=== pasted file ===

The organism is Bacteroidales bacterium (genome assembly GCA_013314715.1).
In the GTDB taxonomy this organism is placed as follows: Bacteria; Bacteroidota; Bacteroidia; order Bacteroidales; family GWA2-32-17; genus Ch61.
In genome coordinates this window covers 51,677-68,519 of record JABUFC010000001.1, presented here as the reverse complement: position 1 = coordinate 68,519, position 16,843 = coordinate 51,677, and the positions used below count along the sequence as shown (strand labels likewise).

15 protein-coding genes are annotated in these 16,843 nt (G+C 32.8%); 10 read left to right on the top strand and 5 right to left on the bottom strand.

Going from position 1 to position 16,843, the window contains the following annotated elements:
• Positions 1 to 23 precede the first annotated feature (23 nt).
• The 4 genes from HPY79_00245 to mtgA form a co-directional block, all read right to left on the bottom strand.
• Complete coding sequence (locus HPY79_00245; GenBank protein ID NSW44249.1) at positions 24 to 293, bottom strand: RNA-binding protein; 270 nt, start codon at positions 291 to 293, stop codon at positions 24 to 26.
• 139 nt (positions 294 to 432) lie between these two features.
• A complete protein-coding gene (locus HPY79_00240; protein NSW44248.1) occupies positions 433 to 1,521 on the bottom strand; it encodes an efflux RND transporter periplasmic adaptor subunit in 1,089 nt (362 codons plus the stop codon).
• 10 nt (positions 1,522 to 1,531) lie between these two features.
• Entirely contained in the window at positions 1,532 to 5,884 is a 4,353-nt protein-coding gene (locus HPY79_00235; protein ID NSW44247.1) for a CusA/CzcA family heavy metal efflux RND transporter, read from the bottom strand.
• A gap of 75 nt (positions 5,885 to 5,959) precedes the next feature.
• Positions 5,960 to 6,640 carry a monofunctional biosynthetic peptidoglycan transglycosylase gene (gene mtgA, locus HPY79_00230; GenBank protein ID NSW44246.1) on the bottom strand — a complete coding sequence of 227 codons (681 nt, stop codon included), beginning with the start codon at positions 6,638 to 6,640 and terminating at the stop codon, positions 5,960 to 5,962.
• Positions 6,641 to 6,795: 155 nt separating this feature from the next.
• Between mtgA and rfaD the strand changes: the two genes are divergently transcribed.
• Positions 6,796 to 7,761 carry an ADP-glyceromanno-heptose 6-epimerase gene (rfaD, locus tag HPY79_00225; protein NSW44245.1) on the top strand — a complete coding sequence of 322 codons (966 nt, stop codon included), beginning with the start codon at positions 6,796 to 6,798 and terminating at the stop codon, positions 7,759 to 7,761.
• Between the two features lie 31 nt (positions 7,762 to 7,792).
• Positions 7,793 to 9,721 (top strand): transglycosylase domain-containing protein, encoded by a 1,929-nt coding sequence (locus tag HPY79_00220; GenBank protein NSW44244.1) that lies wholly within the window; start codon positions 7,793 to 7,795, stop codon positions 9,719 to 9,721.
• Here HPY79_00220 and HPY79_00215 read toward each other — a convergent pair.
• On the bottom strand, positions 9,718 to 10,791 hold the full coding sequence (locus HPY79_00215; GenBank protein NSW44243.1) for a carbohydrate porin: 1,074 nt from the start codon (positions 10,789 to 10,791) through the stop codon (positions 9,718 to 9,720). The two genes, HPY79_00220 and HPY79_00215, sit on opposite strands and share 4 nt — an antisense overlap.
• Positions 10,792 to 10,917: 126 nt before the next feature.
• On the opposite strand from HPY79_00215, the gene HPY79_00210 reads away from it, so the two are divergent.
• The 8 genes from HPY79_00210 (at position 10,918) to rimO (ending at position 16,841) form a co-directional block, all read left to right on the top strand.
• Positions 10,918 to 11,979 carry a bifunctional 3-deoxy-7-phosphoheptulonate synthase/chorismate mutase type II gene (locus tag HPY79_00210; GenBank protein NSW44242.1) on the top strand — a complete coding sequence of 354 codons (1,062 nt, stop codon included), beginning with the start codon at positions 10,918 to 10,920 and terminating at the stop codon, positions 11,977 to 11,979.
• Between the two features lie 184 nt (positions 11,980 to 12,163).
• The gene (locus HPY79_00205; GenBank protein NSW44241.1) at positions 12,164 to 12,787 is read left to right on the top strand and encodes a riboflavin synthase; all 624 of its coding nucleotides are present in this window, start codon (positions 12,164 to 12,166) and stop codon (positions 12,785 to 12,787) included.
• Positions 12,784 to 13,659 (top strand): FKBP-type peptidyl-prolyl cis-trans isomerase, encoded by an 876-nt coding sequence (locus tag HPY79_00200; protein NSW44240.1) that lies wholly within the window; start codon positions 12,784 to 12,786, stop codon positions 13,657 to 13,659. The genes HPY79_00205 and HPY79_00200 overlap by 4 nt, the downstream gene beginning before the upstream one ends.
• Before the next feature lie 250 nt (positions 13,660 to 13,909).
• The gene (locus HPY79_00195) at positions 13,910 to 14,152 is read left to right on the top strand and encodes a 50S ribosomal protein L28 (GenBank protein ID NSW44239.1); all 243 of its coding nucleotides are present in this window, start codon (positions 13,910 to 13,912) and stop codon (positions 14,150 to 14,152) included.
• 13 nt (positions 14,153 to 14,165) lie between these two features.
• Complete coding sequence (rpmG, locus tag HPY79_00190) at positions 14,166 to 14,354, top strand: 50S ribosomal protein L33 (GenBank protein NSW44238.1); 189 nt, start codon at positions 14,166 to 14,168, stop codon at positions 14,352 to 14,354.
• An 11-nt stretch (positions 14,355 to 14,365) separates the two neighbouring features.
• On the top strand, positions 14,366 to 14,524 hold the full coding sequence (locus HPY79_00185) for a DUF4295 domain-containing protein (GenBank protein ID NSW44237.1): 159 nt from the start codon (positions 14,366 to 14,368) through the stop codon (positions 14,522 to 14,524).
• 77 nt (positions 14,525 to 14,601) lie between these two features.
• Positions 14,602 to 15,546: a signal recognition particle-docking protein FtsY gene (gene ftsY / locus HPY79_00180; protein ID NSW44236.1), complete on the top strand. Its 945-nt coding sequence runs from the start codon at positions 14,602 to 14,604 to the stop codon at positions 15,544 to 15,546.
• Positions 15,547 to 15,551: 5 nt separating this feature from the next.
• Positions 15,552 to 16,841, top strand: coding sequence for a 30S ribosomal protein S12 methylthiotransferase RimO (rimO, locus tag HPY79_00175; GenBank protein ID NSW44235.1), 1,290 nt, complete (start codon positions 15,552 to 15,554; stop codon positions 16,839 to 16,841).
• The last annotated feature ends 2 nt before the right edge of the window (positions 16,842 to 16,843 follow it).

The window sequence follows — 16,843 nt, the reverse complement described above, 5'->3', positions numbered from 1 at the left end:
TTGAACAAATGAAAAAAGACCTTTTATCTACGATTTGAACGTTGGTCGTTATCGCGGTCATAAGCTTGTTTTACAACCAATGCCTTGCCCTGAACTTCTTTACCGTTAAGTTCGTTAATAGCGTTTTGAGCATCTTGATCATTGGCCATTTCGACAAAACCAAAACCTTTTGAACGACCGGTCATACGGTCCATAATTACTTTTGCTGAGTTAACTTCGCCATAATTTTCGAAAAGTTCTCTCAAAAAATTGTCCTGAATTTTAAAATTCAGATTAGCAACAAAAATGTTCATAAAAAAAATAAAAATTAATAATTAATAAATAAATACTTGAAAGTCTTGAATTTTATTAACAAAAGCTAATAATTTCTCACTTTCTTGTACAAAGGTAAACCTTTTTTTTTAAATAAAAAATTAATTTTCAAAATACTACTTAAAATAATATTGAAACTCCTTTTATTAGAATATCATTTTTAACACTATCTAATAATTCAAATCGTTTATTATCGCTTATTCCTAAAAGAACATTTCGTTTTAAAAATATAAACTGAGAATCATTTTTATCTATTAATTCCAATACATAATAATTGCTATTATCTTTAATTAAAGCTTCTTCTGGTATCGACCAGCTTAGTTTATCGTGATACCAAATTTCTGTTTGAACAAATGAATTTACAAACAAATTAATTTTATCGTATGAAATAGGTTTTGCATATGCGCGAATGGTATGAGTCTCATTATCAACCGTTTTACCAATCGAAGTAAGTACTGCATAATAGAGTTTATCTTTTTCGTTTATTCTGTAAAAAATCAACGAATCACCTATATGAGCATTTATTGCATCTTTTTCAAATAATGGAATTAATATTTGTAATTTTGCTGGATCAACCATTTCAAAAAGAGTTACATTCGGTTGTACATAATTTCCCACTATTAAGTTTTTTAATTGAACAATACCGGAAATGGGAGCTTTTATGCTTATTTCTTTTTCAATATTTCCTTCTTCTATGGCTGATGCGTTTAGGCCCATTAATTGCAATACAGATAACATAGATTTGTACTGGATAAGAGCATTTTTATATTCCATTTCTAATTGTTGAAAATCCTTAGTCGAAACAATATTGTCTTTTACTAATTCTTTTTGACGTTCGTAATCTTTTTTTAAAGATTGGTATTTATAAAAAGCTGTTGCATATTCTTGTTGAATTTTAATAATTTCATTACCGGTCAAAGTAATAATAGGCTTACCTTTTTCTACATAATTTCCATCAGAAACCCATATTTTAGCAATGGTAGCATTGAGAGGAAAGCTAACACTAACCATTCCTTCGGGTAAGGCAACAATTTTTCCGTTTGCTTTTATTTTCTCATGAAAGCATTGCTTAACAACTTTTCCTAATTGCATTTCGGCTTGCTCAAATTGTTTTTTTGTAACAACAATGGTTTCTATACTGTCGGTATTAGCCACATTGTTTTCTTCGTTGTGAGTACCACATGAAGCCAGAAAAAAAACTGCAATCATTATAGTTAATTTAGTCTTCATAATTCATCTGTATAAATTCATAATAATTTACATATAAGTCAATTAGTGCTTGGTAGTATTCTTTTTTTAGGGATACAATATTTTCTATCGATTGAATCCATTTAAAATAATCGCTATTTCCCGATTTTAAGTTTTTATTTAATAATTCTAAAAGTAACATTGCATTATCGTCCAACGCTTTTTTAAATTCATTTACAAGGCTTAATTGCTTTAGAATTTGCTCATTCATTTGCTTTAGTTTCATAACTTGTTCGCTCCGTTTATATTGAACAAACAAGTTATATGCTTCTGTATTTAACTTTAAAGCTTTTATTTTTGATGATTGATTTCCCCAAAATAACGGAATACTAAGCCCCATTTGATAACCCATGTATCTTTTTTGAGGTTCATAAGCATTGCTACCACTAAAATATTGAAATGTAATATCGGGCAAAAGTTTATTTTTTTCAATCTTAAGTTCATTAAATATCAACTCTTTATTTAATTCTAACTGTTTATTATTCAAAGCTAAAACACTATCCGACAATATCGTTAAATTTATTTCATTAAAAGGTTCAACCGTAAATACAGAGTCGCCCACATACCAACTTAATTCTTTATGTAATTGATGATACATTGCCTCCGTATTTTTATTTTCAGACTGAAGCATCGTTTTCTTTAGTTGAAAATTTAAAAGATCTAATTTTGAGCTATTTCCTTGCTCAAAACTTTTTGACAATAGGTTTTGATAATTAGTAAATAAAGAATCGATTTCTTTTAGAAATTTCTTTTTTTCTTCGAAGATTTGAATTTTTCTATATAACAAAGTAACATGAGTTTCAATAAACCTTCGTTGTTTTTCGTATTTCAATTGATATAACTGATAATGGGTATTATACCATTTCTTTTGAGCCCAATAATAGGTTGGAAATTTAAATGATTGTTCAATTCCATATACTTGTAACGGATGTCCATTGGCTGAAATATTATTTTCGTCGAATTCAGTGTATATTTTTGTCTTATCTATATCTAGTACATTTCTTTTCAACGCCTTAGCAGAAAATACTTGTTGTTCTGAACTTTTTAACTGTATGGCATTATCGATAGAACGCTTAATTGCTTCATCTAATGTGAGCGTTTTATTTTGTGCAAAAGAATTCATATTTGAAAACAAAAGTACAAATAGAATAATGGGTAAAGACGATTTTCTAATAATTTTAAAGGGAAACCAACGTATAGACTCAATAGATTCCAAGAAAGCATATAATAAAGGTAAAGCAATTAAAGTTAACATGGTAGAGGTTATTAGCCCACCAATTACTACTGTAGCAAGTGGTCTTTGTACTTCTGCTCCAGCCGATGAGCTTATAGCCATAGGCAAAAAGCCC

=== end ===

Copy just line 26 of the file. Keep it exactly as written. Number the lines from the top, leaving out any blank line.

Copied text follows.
• Between the two features lie 184 nt (positions 11,980 to 12,163).